Senator demands tougher regulation on e-cig industry

Public Health (Tobacco and Nicotine Inhaling Products) Bill 2019 being drafted.

A local Senator has called for greater regulation around e-cigarette industry, arguing a “balance” is needed between weaning long-term adult addicts off smoking, against the risk that non-smokers, particularly children, might start vaping.

“We must try to strike a balance between the potential benefits of e-cigarettes for adult smokers trying to quit and the risks that more non-smokers, particularly children and especially young children, will start vaping,” stated Senator Diarmuid Wilson yesterday.

The Cavan Fianna Fail representative shared the opinion in his opening address to Minister of State for Public Health, Well Being and National Drugs Strategy, Frank Feighan, in the Seanad.

Sharing time with Fine Gael Oireachtas colleague Senator Micheál Carrigy, Sen Wilson said that Vape shops were “springing up” in towns and villages across the country, located in “prime locations with very expensive rents. They seem to be open on a daily basis. I have never come across a shop that just sells cigarettes because it would not be financially viable to do so. Something needs to be done on the regulation of these shops.”

Back in March the Committee on Health resumed a discussion around the General Scheme of the Public Health (Tobacco and Nicotine Inhaling Products) Bill 2019.

Sen Carrigy earlier stated that people can buy disposable vapes for as little as €5, giving up to 10 to 20 mg of nicotine, or buy vapes with up to 50 mg, the equivalent of 50 cigarettes.

He called for a sales licensing system e-cigarette similar to tobacco products, a ban on sales of e-cigarettes to minors, as well as a number of other measures, to include a ban on the use of vaping in sports grounds and more investment in education.

Sen Wilson agreed, adding to the list a ban on cigarette flavours, which are believed to appeal largely to children and young adults.

While e-cigarettes currently face fewer restrictions than the sale of tobacco cigarettes, as they are considered consumer products, the EU tobacco products directive does regulate some aspects of e-cigarettes, including: minimum standards of safety and quality; notification of ingredients; packaging and labelling, including health warnings; and a ban on advertising in print, broadcast, online and other electronic media, although outdoor advertising is allowed on buses and billboards.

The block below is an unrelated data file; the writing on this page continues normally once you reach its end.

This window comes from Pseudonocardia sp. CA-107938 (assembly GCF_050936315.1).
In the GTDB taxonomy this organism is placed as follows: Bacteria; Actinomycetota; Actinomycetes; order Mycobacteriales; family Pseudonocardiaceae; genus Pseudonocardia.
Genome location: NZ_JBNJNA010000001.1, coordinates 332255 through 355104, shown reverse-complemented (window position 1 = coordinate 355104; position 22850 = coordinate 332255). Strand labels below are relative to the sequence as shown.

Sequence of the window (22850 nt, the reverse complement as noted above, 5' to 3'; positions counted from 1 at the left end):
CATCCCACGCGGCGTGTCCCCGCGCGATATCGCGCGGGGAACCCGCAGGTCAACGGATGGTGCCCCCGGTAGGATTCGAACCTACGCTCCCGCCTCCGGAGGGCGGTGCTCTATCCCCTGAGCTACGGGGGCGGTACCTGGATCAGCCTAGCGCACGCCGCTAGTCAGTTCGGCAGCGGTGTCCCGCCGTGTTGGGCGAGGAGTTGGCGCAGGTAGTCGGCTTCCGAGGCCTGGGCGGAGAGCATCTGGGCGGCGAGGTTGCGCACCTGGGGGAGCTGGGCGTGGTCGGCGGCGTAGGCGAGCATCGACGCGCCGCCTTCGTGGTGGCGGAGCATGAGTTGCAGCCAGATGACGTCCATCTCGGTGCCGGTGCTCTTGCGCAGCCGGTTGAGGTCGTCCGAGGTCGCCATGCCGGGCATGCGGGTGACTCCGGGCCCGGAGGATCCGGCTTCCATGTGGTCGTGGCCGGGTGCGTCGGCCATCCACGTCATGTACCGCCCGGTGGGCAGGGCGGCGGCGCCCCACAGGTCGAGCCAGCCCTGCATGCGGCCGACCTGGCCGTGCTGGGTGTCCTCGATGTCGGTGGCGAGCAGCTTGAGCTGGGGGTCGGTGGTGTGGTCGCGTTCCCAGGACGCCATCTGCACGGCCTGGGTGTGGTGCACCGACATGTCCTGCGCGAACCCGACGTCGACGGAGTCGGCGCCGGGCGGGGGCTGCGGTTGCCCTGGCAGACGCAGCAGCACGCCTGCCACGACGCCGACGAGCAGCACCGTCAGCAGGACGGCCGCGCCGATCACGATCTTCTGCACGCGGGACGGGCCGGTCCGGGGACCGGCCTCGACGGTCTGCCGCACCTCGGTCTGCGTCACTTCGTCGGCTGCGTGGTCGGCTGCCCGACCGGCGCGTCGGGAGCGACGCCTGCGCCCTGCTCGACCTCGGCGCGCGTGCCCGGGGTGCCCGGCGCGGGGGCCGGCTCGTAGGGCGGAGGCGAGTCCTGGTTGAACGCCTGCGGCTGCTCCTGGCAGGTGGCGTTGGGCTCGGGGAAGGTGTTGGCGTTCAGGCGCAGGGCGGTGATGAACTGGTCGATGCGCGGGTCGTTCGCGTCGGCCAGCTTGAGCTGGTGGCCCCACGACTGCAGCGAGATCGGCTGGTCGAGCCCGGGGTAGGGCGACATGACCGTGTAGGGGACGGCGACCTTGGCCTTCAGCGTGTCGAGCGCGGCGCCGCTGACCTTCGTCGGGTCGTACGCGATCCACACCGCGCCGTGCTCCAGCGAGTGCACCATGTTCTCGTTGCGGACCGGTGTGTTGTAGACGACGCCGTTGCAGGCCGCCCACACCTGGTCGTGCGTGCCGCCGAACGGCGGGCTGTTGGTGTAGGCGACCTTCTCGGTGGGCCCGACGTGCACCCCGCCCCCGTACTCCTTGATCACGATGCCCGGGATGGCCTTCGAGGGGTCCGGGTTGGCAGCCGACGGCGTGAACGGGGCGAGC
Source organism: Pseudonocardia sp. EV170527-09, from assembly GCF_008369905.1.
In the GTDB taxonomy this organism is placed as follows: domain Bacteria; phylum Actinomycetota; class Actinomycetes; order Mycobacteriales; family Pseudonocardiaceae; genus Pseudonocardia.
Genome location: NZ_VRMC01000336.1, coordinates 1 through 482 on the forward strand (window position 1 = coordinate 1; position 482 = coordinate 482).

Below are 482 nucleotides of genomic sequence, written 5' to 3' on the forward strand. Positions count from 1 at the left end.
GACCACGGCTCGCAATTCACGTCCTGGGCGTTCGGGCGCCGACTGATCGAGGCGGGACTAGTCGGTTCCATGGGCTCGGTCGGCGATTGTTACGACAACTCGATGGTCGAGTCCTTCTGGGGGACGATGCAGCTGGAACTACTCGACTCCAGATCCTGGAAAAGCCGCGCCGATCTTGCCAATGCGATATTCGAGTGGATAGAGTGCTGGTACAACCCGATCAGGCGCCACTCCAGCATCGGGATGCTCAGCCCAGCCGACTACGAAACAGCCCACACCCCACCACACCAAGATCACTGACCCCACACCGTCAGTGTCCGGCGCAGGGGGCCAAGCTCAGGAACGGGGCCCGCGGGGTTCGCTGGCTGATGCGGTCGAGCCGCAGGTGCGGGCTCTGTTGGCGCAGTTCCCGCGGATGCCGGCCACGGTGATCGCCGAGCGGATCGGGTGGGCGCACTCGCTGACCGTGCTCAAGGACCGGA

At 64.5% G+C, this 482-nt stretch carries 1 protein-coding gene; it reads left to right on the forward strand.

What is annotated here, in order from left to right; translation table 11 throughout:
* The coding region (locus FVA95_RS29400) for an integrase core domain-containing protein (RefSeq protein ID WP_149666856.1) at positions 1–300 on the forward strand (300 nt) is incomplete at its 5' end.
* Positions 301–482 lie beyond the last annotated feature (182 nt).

Responding, Deputy Feighan assured that the Public Health (Tobacco and Nicotine Inhaling Products) Bill 2019, which deals with such matters, is a “legislative priority” for this Government.

He said that nicotine inhaling products, such as electronic or e-cigarettes, are “relatively new” and the science concerning their public health effects is “continuously evolving”.

“Analysis in this regard is made more difficult by the rapid and continuing evolution of the products themselves. For example, an e-cigarette from ten years ago is nothing like the products currently on the market. Important questions exist around the use of these products and there is no scientific consensus on their harms or benefits,” added Deputy Feighan, noting the likelihood of smoking initiation varied across studies- the conclusion being there was a “higher likelihood” among adolescents who started out using e-cigarettes.

“The Bill is currently being drafted by the Office of Parliamentary Counsel and the intention is that it will proceed to enactment as soon as possible. The draft law will require submission at EU level to assess its alignment with Single Market principles and, subject to this process, it will be brought before the Oireachtas as soon as possible.”